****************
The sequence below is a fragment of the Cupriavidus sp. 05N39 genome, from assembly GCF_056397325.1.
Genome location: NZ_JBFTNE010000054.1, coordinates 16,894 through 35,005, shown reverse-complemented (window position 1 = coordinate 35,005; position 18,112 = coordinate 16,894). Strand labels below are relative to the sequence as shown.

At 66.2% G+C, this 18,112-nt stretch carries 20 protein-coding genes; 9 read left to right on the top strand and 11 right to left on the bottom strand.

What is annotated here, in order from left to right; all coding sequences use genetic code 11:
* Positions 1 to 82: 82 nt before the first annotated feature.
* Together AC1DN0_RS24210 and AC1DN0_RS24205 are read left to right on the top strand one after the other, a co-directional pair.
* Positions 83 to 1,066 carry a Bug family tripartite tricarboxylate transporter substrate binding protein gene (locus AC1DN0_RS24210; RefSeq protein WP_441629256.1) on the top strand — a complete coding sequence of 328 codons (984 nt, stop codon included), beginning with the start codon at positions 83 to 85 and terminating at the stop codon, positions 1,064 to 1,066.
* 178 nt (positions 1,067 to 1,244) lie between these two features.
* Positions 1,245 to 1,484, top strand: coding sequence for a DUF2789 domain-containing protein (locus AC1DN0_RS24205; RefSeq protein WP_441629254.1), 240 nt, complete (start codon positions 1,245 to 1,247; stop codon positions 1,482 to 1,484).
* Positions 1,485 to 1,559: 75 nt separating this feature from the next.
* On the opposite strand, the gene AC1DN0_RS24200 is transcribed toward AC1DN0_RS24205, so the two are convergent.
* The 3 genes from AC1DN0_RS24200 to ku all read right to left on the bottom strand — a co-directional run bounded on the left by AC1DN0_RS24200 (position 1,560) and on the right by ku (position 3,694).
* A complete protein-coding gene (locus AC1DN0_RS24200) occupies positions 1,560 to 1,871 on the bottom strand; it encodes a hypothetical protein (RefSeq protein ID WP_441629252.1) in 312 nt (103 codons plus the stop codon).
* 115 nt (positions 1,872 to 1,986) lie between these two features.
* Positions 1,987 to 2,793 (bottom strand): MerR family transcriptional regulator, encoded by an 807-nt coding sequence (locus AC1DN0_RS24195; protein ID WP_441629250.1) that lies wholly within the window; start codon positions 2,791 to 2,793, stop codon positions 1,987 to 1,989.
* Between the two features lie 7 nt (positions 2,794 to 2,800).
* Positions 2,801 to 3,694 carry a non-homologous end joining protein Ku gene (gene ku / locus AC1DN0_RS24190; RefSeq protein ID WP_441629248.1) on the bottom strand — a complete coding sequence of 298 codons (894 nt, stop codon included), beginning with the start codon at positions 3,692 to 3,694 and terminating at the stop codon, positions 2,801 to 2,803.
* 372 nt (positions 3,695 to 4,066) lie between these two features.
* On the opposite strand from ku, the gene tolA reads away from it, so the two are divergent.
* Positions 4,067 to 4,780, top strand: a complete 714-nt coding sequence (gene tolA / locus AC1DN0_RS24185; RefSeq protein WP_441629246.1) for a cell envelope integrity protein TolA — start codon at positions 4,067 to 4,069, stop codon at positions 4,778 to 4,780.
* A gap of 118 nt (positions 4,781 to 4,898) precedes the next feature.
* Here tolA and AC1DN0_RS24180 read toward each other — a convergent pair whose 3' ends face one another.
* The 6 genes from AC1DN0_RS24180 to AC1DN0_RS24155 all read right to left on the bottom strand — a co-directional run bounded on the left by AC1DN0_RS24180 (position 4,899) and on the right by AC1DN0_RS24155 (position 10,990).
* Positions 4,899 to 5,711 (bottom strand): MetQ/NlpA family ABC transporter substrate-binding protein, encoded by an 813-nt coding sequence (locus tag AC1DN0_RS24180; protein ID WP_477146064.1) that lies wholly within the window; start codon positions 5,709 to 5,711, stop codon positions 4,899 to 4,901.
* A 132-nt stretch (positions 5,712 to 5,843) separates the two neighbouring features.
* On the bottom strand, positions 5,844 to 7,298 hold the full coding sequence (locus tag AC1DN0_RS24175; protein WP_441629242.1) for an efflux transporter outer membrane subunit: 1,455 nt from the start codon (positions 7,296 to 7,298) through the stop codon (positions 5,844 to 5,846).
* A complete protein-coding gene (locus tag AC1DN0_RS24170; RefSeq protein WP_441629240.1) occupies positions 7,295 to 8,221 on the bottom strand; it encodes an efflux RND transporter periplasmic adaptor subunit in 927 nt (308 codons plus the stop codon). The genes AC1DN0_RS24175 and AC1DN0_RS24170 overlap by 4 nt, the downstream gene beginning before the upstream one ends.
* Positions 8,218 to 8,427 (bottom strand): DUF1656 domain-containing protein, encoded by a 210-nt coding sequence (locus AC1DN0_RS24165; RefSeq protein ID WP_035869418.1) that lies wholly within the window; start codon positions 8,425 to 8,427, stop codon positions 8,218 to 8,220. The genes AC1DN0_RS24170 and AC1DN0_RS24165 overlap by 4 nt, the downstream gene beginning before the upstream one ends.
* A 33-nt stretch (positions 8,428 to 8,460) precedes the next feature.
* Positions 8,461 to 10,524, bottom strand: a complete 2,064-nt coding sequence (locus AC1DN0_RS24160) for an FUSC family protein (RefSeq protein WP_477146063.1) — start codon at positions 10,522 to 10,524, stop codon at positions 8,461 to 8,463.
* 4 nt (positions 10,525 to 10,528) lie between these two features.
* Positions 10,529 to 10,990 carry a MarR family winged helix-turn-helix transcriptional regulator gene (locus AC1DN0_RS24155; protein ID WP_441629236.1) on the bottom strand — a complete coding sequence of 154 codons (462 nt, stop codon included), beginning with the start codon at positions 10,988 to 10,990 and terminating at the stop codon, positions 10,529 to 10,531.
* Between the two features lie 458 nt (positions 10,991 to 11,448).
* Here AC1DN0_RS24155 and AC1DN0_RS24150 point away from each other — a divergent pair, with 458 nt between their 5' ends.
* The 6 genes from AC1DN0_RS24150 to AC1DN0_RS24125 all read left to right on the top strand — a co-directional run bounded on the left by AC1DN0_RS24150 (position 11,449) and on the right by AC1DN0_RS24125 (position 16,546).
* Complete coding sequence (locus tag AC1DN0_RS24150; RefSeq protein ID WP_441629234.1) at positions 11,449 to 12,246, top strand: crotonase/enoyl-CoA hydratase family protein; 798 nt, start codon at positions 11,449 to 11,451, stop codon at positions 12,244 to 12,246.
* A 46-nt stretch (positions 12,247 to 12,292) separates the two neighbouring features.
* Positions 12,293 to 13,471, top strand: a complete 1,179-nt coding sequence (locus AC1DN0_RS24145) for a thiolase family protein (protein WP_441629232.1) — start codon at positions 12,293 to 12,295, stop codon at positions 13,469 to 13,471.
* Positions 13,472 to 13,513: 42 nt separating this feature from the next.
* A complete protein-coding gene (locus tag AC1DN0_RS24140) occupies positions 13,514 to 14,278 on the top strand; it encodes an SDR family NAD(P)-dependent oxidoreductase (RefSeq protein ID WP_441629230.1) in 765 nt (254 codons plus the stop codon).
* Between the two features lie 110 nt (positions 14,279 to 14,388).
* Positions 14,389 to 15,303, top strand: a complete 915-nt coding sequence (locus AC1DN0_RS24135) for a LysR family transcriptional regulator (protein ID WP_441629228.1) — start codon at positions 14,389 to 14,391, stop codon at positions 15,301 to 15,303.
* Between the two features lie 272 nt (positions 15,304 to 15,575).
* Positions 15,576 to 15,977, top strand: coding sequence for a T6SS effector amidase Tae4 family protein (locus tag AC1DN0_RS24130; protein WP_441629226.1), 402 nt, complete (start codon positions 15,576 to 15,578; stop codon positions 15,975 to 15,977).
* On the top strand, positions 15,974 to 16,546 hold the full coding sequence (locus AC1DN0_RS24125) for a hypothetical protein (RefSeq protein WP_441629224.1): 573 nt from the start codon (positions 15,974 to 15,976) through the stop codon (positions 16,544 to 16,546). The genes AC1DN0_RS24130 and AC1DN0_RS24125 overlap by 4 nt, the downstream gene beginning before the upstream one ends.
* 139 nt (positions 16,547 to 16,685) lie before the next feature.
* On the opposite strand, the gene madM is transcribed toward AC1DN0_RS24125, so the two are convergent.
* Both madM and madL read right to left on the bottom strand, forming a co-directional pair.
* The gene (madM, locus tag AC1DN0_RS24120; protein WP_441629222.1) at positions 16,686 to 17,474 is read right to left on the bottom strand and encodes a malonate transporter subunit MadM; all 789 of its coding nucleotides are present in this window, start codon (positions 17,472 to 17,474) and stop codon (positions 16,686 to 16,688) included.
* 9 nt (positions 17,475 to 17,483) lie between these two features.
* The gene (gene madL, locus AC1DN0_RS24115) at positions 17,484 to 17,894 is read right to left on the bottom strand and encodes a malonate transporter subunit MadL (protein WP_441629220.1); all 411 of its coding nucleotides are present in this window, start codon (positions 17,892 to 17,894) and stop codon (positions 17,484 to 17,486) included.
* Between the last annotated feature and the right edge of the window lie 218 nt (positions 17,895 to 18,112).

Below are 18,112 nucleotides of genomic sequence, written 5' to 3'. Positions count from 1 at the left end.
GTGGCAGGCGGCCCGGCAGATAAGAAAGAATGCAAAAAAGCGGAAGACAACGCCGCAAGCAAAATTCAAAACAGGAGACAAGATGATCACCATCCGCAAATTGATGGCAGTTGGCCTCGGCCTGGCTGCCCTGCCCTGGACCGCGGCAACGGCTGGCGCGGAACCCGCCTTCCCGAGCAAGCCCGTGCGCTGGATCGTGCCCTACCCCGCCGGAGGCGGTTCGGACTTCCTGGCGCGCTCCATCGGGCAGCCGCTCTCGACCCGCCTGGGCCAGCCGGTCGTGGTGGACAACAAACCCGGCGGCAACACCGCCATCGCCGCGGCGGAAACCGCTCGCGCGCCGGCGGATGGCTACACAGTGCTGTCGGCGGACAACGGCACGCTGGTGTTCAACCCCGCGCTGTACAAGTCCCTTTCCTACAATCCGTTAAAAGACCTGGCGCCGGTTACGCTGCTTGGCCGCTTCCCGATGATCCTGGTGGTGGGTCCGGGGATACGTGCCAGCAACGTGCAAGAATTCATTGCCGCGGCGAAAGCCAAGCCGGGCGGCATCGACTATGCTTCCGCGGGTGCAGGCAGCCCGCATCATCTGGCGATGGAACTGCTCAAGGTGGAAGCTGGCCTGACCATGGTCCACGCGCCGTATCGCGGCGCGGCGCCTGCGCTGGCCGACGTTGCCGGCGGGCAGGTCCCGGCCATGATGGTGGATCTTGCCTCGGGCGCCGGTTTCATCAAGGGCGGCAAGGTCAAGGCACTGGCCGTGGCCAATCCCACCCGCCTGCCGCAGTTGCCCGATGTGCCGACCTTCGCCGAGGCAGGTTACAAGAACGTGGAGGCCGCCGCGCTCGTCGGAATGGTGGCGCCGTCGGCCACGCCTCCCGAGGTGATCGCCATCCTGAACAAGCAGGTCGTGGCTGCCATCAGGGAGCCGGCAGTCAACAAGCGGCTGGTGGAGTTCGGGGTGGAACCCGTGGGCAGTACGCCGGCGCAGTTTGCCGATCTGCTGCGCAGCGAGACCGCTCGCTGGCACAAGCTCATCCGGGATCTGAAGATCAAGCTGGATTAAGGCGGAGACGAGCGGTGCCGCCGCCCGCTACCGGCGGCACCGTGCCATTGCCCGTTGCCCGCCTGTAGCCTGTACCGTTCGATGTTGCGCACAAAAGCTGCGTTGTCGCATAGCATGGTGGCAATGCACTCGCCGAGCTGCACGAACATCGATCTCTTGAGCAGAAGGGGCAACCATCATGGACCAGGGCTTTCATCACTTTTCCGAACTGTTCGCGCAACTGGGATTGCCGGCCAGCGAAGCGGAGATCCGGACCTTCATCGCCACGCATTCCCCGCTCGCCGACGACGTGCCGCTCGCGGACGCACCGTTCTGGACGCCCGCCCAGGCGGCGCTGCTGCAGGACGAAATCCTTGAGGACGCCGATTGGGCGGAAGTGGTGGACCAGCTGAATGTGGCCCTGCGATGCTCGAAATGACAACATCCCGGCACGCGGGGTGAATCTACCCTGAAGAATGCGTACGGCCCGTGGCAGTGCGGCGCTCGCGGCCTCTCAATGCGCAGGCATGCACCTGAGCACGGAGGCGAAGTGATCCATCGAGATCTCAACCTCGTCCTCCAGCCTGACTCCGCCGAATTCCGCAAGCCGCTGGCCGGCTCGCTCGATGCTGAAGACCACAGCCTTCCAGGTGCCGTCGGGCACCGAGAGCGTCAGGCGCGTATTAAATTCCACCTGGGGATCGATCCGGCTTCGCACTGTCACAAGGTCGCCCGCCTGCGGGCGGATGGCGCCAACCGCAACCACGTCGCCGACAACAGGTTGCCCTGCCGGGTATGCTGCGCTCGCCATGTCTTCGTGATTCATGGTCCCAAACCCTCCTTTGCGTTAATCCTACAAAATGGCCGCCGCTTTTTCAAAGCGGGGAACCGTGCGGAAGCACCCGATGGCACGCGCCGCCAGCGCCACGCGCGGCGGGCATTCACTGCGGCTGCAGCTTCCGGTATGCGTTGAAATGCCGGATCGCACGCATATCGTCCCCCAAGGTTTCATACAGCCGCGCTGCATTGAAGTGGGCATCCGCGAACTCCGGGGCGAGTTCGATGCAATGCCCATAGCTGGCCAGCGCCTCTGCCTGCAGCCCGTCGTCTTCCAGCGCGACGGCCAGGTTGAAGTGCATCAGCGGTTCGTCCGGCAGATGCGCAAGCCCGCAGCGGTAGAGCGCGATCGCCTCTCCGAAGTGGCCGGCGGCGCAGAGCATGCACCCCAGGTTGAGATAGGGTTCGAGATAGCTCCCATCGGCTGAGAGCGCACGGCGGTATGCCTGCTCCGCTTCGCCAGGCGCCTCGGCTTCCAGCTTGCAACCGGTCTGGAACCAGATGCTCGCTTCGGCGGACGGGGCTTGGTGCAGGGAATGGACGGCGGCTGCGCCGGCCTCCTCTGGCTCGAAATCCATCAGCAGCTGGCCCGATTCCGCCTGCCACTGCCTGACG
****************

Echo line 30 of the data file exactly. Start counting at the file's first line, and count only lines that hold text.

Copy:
* Positions 8,461 to 10,524, bottom strand: a complete 2,064-nt coding sequence (locus AC1DN0_RS24160) for an FUSC family protein (RefSeq protein WP_477146063.1) — start codon at positions 10,522 to 10,524, stop codon at positions 8,461 to 8,463.